After Koob, first to speak was Dr. Abelsohn, who co-authored a study called “Public Health and Urban Sprawl” in 2004. The findings of that study made the startling conclusion that folks who live in sprawl are car dependent. Being car dependent makes them tend to be overweight. Being overweight leads to a host of problems including high blood pressure, high blood sugar, and the need for large trucks to accommodate their large behinds. It’s a vicious circle, one which Dr. Abelsohn abbreviated by saying his prescription for the large body of patients he sees who present these characteristics is “physical exercise.” When the inevitable answer comes back that there is not enough time to get to the gym, he responds, “incorporate exercise into your daily life by walking and cycling.”

The Margaret Wente in us put up her hand at this point: “Sirrah,” she screeched, not even waiting to be recognized. “First of all, I have seen plenny fat persons on bikes. Second, why you targeting fat people? Isn’t it time to re-evaluate “fat” anyway? If, as you say, to be obese is defined as being 30 pounds over one’s ideal weight, why not get together with your physician friends and redefine the ideal weight. Wouldn’t that be a lot cheaper than building all these trails and bikelanes everywhere, things society doesn’t really need and things that drain money away from roadbuilding?”

However, the discussion went on over these clear-thinking objections.

Next up was Mr. Penalosa, who you will know as the brother of Enrique although it did not come up in discussion (we are sure they are on the best of terms). Gil Penalosa was commissioner of Parks, Sports and Recreation during his brother’s mayoralty in Bogotá Colombia in the late 1990s. It’s Enrique who usually gets the credit for the construction of over 170 parks, the closure of 91 km of roads each Sunday, and the development of bus transit ways to rival anything in the developed world, but it’s Gil to whom credit is apparently due.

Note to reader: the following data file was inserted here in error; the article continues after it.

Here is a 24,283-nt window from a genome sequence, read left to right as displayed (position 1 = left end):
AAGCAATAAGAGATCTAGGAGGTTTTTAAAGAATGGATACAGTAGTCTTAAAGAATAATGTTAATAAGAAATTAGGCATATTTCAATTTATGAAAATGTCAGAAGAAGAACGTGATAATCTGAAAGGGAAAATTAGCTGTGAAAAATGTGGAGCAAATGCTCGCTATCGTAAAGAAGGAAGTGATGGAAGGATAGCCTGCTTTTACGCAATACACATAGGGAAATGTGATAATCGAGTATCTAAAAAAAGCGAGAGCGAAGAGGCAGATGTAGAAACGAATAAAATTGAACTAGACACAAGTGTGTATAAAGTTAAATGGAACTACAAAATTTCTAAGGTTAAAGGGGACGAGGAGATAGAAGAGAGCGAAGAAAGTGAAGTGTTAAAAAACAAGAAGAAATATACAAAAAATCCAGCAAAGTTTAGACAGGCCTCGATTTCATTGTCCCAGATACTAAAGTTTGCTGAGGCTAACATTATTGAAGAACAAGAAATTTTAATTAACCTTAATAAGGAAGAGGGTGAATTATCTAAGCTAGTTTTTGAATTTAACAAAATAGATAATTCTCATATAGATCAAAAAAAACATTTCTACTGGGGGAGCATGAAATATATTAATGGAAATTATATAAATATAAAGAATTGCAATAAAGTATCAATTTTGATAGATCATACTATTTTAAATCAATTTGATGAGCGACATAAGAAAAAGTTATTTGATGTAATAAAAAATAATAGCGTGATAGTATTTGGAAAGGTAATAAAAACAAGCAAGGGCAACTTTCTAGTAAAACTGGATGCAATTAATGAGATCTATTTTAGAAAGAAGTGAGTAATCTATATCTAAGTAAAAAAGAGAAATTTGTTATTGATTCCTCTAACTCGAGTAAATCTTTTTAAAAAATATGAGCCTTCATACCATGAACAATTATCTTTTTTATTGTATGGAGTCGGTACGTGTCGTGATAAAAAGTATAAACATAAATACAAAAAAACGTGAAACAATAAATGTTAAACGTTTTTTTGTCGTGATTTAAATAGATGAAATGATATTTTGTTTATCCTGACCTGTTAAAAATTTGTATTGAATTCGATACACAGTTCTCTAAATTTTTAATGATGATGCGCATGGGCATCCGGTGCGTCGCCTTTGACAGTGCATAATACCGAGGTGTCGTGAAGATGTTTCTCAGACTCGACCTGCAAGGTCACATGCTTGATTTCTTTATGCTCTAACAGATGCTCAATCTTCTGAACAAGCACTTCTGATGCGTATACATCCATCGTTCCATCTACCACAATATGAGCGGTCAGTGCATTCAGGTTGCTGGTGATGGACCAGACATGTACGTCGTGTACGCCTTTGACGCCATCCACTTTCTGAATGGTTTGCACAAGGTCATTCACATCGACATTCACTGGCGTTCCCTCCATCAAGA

Today Gil lives in nearby Mississauga, the sprawling city that’s seventh largest in Canada (and yet forever in the shadow of Toronto), where he’s a planner “building the city for the 21st century.” He also directs the non-profit “Walk and Bike for Life,” under whose umbrella he has served as keynote speaker at the recent Madison Wisconsin Pro-walk/pro-bike international conference, and the American Trails Symposium in Davenport, Iowa. He left the press conference today enroute to Krakow Poland, where he is to speak at the “Great Places, Great Cities” conference next week [note the project for public spaces, the organizer of this conference, is also among brother Enrique’s biggest fans–ed.].

Mr. Penalosa had barely begun speaking when our inner Wente burst out in bitter complaint about his fumbling PowerPoint dependency: “Who are you to tell me not to take cellophane calls in my SUV,” she said out loud, “when you cannot even operate a computer safely in a clean, well-lit room.” But Mr. Penalosa plodded on, heedless.

It seems he is a believer in the notion that creating walking trails, and treating cyclists as valued members of the transportation family, will truly enhance the quality of life in a city. It seems he truly believes that a city like Portland Oregon, Chicago Illinois, or Vancouver B.C.: cities that make traveling by bike and on foot safer and more pleasant; these cities will prosper even as other cities, ones that ignore the safety and comfort of the active transportation sector, will fail.

Margaret Wente slammed her foot to the ground at this point, and the whole room turned to see the source of the noise. “I want you to know,” she said, “when I puts my foot on the gas I burns calories. I want you to know I get exercise when I climb up into my truck. I want you to know I am just as active as you cyclo-fascists when I reach across to shut off the damn CBC on the radio. Look at me. Look at my butt. Tell me I’m not gorgeous. I’m in just as good shape as any of you.”

The dead silence that followed was taken by Ms. Wente as assent. You will shurely read about it in her Global Male column tomorrow.

The final speaker was Glen Murray, the former mayor of Winnipeg who today charts his own course as partner in “Navigator Ltd.” There he is leader of AuthentiCity, the cleverly named [Bricoleurbanism, Sit Down! –ed.] “full-service urban management consulting practice.”

Now, we like Mr. Murray. We were impressed with the way he spoke without notes and without fancy gadgets. We could feel his sincerity as he told us “Active Transportation is central to any solution to climate change. Cyclists and pedestrians emit no Greenhouse Gases.” We feel sure he went on to say other things that were logical, well-thought-out, and heartfelt. However, Margaret Wente at this point stood up and interrupted: